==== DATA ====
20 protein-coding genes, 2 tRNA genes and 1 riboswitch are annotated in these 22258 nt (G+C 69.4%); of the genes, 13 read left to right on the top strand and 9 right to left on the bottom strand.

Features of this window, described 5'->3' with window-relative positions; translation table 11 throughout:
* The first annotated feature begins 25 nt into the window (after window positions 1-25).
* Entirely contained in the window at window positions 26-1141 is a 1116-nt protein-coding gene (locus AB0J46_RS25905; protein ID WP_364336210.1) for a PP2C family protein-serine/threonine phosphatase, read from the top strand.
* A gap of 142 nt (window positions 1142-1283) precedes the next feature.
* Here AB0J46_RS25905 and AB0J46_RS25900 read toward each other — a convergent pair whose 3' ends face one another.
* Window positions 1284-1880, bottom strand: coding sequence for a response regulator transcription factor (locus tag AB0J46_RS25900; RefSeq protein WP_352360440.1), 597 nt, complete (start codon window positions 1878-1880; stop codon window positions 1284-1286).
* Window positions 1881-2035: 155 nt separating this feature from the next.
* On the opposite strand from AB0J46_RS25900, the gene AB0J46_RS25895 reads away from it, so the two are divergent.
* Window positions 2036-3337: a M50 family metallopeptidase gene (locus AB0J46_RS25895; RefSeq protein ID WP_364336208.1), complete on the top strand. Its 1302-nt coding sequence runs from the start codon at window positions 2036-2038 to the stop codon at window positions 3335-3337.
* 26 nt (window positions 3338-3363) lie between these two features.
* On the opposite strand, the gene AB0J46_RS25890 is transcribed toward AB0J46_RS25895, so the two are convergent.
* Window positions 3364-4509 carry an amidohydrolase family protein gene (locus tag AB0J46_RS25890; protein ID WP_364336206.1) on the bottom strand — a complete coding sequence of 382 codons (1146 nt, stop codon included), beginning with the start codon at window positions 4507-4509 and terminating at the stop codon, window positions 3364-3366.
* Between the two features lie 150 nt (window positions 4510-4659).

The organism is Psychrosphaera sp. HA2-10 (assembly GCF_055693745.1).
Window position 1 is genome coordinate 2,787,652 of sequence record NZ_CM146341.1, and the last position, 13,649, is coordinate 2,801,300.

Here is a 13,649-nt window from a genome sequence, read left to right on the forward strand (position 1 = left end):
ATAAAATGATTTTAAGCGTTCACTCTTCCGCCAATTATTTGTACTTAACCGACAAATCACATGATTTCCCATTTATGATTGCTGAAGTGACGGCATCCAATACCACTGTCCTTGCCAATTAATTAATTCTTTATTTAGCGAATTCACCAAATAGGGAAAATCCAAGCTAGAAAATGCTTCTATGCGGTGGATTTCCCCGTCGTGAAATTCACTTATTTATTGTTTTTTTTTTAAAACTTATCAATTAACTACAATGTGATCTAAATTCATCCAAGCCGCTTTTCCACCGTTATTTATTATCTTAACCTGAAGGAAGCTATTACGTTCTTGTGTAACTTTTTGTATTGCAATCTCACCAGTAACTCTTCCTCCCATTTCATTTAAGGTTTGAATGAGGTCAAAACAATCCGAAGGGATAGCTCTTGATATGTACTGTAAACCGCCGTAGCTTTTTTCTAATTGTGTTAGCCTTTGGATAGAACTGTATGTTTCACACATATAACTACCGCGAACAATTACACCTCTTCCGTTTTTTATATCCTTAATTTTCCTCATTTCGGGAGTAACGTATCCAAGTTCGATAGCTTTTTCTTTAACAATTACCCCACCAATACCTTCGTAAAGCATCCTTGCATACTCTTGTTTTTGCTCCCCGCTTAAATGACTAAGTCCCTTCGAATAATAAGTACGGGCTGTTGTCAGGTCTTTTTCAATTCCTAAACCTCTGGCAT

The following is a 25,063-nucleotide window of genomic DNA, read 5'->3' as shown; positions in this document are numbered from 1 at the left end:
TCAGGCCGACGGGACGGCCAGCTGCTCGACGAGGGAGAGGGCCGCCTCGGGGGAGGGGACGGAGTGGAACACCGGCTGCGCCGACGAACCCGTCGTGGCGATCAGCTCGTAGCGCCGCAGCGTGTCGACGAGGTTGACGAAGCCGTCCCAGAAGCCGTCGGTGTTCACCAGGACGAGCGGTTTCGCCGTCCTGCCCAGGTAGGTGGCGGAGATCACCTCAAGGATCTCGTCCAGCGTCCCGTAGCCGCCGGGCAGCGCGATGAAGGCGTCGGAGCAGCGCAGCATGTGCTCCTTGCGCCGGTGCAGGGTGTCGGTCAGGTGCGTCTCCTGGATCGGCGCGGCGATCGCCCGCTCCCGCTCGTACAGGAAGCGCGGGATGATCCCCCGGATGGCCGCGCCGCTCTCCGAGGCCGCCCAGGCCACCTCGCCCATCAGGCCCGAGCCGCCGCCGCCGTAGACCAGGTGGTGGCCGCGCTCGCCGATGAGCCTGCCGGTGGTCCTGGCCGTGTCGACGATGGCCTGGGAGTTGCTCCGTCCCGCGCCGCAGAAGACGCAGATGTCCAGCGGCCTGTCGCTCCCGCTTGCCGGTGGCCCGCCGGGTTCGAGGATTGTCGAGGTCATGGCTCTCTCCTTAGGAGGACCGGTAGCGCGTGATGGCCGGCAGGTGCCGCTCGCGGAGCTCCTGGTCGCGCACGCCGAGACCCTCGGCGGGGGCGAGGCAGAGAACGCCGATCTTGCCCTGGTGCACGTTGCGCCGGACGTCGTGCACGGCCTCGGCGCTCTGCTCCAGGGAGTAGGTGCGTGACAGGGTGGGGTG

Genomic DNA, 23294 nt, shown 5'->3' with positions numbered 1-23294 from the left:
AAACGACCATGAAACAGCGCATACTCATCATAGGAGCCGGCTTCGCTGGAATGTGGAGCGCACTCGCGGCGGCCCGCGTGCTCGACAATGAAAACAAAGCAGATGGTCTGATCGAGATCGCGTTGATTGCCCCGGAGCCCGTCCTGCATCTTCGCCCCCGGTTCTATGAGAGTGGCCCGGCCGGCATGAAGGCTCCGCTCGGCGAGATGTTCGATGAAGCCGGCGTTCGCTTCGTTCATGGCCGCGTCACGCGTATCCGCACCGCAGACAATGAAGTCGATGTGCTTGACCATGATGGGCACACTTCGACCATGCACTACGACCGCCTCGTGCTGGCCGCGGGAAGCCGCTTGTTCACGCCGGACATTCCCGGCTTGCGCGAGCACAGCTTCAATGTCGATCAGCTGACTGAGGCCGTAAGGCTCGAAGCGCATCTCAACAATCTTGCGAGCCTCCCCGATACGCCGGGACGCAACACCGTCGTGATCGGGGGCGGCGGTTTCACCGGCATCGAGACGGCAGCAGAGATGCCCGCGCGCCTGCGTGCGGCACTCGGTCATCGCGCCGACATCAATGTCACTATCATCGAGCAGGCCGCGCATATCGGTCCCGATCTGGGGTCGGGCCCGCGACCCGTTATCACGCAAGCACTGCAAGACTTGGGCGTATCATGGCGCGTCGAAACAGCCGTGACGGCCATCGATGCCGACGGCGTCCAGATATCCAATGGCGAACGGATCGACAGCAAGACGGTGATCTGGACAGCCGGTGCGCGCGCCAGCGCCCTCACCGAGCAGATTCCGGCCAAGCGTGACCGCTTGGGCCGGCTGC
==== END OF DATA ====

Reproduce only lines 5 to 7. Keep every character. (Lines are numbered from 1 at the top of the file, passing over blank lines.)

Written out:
* A gap of 142 nt (window positions 1142-1283) precedes the next feature.
* Here AB0J46_RS25905 and AB0J46_RS25900 read toward each other — a convergent pair whose 3' ends face one another.
* Window positions 1284-1880, bottom strand: coding sequence for a response regulator transcription factor (locus tag AB0J46_RS25900; RefSeq protein WP_352360440.1), 597 nt, complete (start codon window positions 1878-1880; stop codon window positions 1284-1286).